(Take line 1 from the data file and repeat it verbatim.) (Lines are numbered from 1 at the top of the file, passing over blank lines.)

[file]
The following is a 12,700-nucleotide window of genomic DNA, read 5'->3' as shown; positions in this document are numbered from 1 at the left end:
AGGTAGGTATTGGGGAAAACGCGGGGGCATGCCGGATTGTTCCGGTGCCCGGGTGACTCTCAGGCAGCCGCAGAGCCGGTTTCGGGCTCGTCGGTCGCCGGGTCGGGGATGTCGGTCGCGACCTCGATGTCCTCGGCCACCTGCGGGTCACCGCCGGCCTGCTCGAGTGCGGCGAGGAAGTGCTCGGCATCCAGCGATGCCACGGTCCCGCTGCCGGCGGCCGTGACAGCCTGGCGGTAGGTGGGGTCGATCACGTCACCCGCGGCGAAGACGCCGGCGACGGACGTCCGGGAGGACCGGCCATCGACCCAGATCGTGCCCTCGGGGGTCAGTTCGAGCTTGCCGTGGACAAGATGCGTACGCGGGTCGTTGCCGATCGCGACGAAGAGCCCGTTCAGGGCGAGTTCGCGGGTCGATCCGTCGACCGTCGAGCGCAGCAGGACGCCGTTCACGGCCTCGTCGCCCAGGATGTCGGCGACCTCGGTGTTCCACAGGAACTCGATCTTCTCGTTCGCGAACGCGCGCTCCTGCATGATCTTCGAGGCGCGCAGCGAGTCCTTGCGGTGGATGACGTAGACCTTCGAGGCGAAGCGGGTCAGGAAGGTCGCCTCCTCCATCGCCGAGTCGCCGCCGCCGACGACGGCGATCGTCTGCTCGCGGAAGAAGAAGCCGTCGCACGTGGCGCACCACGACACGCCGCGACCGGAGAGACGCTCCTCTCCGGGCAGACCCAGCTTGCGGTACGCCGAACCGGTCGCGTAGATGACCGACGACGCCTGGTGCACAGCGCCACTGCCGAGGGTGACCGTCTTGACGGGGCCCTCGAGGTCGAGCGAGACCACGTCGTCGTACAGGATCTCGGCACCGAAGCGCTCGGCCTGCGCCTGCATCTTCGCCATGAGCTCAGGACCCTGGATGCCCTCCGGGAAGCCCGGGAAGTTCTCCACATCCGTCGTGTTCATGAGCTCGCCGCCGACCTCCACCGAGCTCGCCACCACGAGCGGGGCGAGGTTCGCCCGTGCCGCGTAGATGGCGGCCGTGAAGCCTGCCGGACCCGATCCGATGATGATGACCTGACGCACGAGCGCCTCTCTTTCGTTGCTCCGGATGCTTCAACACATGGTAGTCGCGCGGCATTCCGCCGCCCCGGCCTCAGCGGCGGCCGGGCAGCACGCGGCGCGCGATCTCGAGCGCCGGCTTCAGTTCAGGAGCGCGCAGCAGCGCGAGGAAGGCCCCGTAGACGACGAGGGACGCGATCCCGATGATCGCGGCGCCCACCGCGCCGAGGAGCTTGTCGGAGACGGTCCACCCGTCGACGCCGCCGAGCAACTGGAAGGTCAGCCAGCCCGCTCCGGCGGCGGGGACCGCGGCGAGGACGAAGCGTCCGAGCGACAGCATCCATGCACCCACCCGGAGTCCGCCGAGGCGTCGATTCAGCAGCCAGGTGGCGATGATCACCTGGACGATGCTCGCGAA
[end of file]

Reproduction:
The following is a 12,700-nucleotide window of genomic DNA, read 5'->3' as shown; positions in this document are numbered from 1 at the left end: